Investing in Great Businesses: Warren Buffett

Written By: Maxwell Fayans

Estimated Read Time: 3-4  minutes

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Investing= “Allocating resources to improve quality of life.”         -Tim Ferriss

After reading a blog post from Tim Ferriss regarding lessons from Warren Buffett, I decided to compile the key takeaways.

If there is one thing you should know: Never, never, never invest in something you don’t understand better than the majority.

Here is how to think of the great, good and gruesome companies:
To sum up, think of three types of “savings accounts.” The great one pays an extraordinarily high interest rate that will rise as the years pass. The good one pays an attractive rate of interest that will be earned also on deposits that are added. Finally, the gruesome account both pays an inadequate interest rate and requires you to keep adding money at those disappointing returns. (2007)

Determining if a business is a great business:

• Those that have high returns on capital and that require little incremental investment to grow. (2009)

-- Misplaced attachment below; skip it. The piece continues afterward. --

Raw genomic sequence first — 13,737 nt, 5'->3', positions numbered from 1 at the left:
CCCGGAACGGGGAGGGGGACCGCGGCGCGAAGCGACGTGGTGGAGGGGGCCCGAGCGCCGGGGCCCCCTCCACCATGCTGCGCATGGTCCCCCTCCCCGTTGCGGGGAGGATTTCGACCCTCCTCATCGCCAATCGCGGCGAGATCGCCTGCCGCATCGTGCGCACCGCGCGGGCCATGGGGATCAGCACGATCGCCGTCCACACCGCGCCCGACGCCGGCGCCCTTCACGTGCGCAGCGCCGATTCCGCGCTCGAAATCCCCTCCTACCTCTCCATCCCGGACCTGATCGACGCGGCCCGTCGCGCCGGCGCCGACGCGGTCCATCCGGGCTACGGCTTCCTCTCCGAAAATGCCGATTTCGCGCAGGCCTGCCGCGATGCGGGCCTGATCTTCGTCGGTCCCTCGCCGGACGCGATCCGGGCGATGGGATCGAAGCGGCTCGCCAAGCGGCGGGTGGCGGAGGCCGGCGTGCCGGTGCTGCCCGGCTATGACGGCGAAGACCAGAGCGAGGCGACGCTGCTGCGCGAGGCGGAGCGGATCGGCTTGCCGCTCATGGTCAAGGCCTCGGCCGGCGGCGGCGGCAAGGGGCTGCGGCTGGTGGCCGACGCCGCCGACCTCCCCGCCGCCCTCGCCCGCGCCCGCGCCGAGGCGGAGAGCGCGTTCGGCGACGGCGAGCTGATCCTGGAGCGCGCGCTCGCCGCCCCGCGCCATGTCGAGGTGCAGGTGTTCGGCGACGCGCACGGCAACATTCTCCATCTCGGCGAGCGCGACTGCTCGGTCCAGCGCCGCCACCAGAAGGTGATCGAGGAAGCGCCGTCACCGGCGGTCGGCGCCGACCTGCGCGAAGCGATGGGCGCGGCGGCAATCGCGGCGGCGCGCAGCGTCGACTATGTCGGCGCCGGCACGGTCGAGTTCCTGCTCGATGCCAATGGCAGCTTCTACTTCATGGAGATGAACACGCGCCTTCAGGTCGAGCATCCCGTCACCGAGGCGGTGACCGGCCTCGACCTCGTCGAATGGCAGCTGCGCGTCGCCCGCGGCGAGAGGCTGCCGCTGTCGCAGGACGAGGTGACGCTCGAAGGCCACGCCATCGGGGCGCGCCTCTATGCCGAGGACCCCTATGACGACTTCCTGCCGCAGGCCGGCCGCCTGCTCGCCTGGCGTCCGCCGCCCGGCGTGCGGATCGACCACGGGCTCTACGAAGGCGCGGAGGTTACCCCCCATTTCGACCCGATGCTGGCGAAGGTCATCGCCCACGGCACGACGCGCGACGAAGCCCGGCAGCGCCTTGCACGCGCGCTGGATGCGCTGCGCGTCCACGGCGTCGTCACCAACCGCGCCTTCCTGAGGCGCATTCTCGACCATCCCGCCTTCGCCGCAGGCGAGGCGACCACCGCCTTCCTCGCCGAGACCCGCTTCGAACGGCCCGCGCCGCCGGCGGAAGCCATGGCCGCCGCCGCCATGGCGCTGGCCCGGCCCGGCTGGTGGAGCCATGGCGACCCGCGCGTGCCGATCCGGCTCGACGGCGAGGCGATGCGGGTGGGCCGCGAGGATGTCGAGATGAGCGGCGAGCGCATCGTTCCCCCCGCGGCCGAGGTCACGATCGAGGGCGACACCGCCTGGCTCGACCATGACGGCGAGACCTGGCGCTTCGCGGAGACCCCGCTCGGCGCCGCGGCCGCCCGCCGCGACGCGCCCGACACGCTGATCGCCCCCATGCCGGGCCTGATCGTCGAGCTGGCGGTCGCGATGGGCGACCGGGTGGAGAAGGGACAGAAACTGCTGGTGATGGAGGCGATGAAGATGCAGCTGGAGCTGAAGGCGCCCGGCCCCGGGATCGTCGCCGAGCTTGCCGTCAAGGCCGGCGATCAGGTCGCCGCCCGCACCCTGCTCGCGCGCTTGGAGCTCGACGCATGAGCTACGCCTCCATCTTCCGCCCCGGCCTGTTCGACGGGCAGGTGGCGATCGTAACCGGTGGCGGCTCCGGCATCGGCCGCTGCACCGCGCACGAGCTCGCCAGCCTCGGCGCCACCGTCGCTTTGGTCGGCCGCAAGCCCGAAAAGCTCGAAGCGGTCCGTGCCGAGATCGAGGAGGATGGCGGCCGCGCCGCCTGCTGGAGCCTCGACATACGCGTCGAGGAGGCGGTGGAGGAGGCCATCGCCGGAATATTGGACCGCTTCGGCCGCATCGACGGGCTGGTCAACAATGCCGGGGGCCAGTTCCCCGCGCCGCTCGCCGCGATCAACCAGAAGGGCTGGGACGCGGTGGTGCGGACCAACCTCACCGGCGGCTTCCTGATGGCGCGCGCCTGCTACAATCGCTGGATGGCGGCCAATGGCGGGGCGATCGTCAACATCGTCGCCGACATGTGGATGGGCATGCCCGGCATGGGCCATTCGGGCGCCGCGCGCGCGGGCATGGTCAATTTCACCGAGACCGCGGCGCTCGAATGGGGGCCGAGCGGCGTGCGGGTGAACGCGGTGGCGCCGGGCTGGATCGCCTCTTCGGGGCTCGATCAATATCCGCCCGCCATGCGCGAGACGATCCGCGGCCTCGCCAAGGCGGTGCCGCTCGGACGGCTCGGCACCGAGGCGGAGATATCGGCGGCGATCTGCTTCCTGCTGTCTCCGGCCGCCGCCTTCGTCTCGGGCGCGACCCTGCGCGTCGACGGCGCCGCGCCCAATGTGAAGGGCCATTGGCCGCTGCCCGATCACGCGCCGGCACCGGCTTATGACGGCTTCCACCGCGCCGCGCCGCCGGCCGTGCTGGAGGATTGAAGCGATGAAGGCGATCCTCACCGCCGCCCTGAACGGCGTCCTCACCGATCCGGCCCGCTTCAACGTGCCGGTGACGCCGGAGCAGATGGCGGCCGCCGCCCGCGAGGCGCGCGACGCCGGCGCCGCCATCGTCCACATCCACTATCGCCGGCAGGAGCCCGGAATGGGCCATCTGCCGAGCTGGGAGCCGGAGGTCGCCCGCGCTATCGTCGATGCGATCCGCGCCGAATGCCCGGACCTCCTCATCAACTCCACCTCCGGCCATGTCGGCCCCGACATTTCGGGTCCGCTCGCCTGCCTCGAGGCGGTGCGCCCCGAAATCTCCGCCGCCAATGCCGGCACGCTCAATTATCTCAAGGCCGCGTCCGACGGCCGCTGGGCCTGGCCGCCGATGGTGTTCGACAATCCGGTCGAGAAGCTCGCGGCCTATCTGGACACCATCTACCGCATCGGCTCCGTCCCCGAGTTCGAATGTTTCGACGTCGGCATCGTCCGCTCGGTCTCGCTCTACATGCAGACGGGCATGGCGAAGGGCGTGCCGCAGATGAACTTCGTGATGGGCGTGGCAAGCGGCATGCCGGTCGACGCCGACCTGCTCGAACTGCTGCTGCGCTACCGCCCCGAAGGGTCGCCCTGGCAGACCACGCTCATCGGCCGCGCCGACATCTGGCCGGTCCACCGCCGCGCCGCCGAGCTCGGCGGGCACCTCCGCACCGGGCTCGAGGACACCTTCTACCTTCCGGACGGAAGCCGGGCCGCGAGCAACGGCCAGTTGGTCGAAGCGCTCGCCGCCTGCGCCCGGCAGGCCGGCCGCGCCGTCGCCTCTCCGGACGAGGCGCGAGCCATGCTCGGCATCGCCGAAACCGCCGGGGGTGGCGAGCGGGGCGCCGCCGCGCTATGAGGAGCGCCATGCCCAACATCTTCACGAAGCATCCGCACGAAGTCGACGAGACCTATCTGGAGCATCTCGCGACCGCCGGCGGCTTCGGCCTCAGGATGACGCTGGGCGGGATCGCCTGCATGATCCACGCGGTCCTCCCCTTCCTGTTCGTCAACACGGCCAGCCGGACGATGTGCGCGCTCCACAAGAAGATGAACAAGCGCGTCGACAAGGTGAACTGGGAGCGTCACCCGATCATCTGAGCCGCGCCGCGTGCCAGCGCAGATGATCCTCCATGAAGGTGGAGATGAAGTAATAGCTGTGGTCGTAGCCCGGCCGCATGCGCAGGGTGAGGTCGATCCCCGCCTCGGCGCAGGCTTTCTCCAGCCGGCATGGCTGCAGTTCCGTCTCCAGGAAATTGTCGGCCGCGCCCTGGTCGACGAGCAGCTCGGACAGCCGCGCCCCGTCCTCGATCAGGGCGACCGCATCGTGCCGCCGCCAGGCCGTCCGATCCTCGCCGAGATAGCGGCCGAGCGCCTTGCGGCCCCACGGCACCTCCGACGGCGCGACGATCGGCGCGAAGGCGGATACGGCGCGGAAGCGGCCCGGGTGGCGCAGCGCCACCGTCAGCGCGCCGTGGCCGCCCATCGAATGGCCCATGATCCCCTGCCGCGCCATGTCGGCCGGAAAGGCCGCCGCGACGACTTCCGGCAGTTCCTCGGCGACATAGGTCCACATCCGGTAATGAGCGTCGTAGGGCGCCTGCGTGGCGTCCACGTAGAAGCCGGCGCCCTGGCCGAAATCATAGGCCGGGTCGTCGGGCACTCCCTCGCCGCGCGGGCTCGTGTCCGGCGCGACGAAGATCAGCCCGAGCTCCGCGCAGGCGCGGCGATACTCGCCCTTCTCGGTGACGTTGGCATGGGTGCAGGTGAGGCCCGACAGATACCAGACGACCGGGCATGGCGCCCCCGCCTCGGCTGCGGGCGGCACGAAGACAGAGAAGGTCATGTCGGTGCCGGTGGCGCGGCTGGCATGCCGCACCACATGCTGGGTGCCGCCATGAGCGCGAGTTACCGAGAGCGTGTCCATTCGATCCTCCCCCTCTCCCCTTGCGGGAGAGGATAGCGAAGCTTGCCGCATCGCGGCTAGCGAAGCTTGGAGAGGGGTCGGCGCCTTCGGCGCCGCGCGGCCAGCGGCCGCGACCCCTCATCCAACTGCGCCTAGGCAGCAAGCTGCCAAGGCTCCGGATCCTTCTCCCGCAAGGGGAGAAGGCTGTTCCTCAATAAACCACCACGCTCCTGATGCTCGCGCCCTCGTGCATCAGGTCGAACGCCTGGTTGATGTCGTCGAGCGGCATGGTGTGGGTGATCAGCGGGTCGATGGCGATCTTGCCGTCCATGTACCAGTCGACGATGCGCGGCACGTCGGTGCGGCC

• High returns, a sustainable competitive advantage and obstacles that make it tough for new companies to enter.
• A truly great business must have an enduring “moat” that protects excellent returns on invested capital. (2007)
• “Moats”—a metaphor for the superiorities they possess that make life difficult for their competitors. (2007) Moats can widen or shrink.
• Long-term competitive advantage in a stable industry is what we seek in a business. (2007)
• One question I always ask myself in appraising a business is how I would like, assuming I had ample capital and skilled personnel, to compete with it. (1983)
• A great business has pricing power or the power to raise prices without losing business to a competitor
• An economic franchise arises from a product or service that: (1) Is needed or desired; (2) Is thought by its customers to have no close substitute and; (3) Is not subject to price regulation.
• The best protection against inflation is a great business: (1) Has the ability to increase prices rather easily (even when product demand is flat and capacity is not fully utilized) without fear of significant loss of either market share or unit volume
• Businesses needing little in the way of tangible assets simply are hurt the least.
• Customer goodwill creates economic goodwill
• It’s far better to have an ever-increasing stream of earnings with virtually no major capital requirements. Ask Microsoft or Google (2007).

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